History of the Victoria Brewing Company
The Baker Says, "I've the staff of life,
And you're a silly elf;'
The brewer replied, with artful pride,
'Why, this is life itself!'
-in In Praise of Ale, 1888
William Steinberger became Victoria’s first commercial brewer when he established the Victoria Brewery in 1858 (Evans: 1991, 20). Steinberger was from Germany and he came to Victoria in search of his fortune in gold. He came with a great many other entrepreneurs, who all had the same goal in mind. Steinberger ended up following the path of a golden liquid rather than that of the golden metal he came for. Steinberger brought brewing experience from Germany and decided to look into setting up a brewery of his own. The gold seeker turned brewer secured a grain supplier in the Puget Sound Agricultural Company at Craigflower Farm (Evans: 1991, 21). At this time the Crimean war was in progress, and thus the Company was no longer selling grain to Russia leaving them with a larger surplus of grain. Steinberger set up his brewery, in a small log building, at the nearby Swan Lake, where he also grew his own hops. So began the long history of the Victoria Brewery and brewing industry on Vancouver Island.
The Victoria brewery was a small enterprise in its early days but it “provided a staple item in a growing community” (Evans 1991, 21). A Times Colonist article from the 1950’s described the value of beer in a community that was growing rapidly with the gold rush:
The idea of beer watered by Swan Lake is not exactly to my sophisticated taste but…this was an age where men were men. Palates were not over refined. Beer of any kind was a god-send no doubt to Steinberger as well as his customers
-Daily Colonist, April 5, 1954
Steinberger had found his goldmine in the brewing business. After one year of success at the Swan Lake site Steinberger moved the brewery closer to his market and built a new and larger facility at Discovery and Government Streets. Steinberger also obtained a partner at this time, Chris Oschner. Victoria brewery also switched to Spring Ridge as its water supply as Swan Lake was already known for its impurities (Evans 1991, 22).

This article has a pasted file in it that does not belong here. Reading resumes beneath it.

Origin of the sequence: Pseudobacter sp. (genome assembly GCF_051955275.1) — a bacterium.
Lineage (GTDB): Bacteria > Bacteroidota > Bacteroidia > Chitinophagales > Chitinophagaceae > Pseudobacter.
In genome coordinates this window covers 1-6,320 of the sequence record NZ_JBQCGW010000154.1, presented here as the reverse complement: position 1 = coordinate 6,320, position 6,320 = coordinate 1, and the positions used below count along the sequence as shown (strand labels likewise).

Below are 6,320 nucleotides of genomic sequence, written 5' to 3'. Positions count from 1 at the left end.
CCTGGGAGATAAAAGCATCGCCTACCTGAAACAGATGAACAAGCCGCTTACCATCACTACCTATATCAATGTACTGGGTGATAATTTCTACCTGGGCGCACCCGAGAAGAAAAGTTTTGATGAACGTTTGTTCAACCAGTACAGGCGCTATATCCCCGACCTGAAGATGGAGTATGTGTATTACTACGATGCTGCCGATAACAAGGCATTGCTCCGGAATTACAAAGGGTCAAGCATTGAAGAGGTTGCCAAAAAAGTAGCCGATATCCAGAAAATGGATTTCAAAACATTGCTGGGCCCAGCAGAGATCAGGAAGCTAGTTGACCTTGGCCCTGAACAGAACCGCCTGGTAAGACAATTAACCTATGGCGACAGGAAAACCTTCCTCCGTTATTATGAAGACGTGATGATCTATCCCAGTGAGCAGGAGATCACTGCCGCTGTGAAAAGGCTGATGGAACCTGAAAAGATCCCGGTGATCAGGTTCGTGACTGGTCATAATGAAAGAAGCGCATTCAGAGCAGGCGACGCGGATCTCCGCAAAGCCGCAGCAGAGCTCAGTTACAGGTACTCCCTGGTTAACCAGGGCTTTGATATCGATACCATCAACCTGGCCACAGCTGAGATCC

Steinberger left the brewery in 1860 and Charles Gowen and Frank Laumeister entered the brewing business when they bought shares in the Victoria Brewery (Evans 1991, 27). By 1866, Gowen, who was also in the saloon business, was the sole owner of the enterprise. Gowen sold the brewery that same year to three new brewers, John Vogel, Jacob Loerz, and John Himmen who ran the brewery for four years (VCA Chronology).
Victoria Brewery changed hands again in 1870 when it was purchased by Ludwig Erb and Joseph Loewen. Both men were from Germany. Loewen, like so many others, had arrived in Victoria via the San Francisco gold fields. Erb was a practical brewer who had attended brewing college in Belgium, and thus brought with him the knowledge that would make Victoria Brewery prosper. Thus began the Island’s “longest and arguably most successful brewing partnership”(Evans 1991, 28).
One of the major factors in the success of the Victoria Brewery was it's contract to supply the imperial forces at Victoria with ale. In 1886 the Victoria Brewery was producing 150,000 gallons of ale and porter annually, the “greater part of which [was] consumed in Victoria,” while the rest was exported to the mainland and to the east (Daily Colonist, Jan. 1 1887).
In 1891 the Victoria Brewery was incorporated as Victoria Brewing and Ice Company Limited Liability, with Erb and Loewen as provisional trustees along with Andrew Hienrich (VCA Chronology). The following year was an eventful year for Victoria Brewing. The old brewing facility was demolished and a new one built. The corner stone was laid in March and the machinery began operation in May. It cost the company $120,000 to build and equip one of the most modern breweries on the Pacific Coast. The new building was immediately hailed as "A Handsome Building."
In 1893, Victoria Brewing and Ice merged with the Phoenix Brewery to form the Victoria-Phoenix Brewing Company Limited Liability. The trustees were now Joseph Loewen, William Parsons Sayward, Charles Gowen, William Wilson, and Frank Stillman Barnard (VCA Chronology). With the two smaller companies combined it would be possible to compete with the many other breweries in town, mainly the aggressive Union Brewery. The newly formed company used the new building on Government Street and slowly phased out the old Phoenix facility at Yates and Blanshard.